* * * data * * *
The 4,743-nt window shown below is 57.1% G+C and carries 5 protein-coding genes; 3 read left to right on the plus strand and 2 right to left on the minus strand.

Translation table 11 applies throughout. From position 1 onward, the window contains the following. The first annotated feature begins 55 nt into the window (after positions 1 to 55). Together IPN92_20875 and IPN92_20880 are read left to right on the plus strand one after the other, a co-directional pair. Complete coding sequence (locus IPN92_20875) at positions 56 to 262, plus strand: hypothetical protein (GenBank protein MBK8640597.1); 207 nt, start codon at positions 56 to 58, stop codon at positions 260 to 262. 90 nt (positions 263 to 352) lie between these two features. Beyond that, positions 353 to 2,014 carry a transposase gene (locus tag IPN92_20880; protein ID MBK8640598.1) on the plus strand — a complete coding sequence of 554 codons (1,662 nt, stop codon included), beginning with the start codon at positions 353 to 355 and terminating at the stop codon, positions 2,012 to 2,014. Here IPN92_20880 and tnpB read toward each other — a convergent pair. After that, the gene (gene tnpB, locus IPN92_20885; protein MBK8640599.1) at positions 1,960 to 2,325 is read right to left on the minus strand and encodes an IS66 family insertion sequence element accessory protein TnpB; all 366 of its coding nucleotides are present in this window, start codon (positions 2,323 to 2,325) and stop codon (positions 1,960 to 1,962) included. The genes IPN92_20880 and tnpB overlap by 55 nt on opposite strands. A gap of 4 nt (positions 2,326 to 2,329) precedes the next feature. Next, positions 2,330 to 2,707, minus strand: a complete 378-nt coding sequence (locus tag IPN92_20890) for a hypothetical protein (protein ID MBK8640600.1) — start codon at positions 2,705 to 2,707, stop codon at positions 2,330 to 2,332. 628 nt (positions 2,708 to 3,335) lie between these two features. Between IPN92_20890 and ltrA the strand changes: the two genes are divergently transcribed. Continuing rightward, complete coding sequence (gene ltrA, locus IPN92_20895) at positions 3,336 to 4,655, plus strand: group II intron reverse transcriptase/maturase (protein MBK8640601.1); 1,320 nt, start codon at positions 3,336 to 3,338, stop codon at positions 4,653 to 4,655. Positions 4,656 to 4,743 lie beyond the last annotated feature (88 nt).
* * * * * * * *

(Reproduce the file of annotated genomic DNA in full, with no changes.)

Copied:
The 4,743-nt window shown below is 57.1% G+C and carries 5 protein-coding genes; 3 read left to right on the plus strand and 2 right to left on the minus strand.

Translation table 11 applies throughout. From position 1 onward, the window contains the following. The first annotated feature begins 55 nt into the window (after positions 1 to 55). Together IPN92_20875 and IPN92_20880 are read left to right on the plus strand one after the other, a co-directional pair. Complete coding sequence (locus IPN92_20875) at positions 56 to 262, plus strand: hypothetical protein (GenBank protein MBK8640597.1); 207 nt, start codon at positions 56 to 58, stop codon at positions 260 to 262. 90 nt (positions 263 to 352) lie between these two features. Beyond that, positions 353 to 2,014 carry a transposase gene (locus tag IPN92_20880; protein ID MBK8640598.1) on the plus strand — a complete coding sequence of 554 codons (1,662 nt, stop codon included), beginning with the start codon at positions 353 to 355 and terminating at the stop codon, positions 2,012 to 2,014. Here IPN92_20880 and tnpB read toward each other — a convergent pair. After that, the gene (gene tnpB, locus IPN92_20885; protein MBK8640599.1) at positions 1,960 to 2,325 is read right to left on the minus strand and encodes an IS66 family insertion sequence element accessory protein TnpB; all 366 of its coding nucleotides are present in this window, start codon (positions 2,323 to 2,325) and stop codon (positions 1,960 to 1,962) included. The genes IPN92_20880 and tnpB overlap by 55 nt on opposite strands. A gap of 4 nt (positions 2,326 to 2,329) precedes the next feature. Next, positions 2,330 to 2,707, minus strand: a complete 378-nt coding sequence (locus tag IPN92_20890) for a hypothetical protein (protein ID MBK8640600.1) — start codon at positions 2,705 to 2,707, stop codon at positions 2,330 to 2,332. 628 nt (positions 2,708 to 3,335) lie between these two features. Between IPN92_20890 and ltrA the strand changes: the two genes are divergently transcribed. Continuing rightward, complete coding sequence (gene ltrA, locus IPN92_20895) at positions 3,336 to 4,655, plus strand: group II intron reverse transcriptase/maturase (protein MBK8640601.1); 1,320 nt, start codon at positions 3,336 to 3,338, stop codon at positions 4,653 to 4,655. Positions 4,656 to 4,743 lie beyond the last annotated feature (88 nt).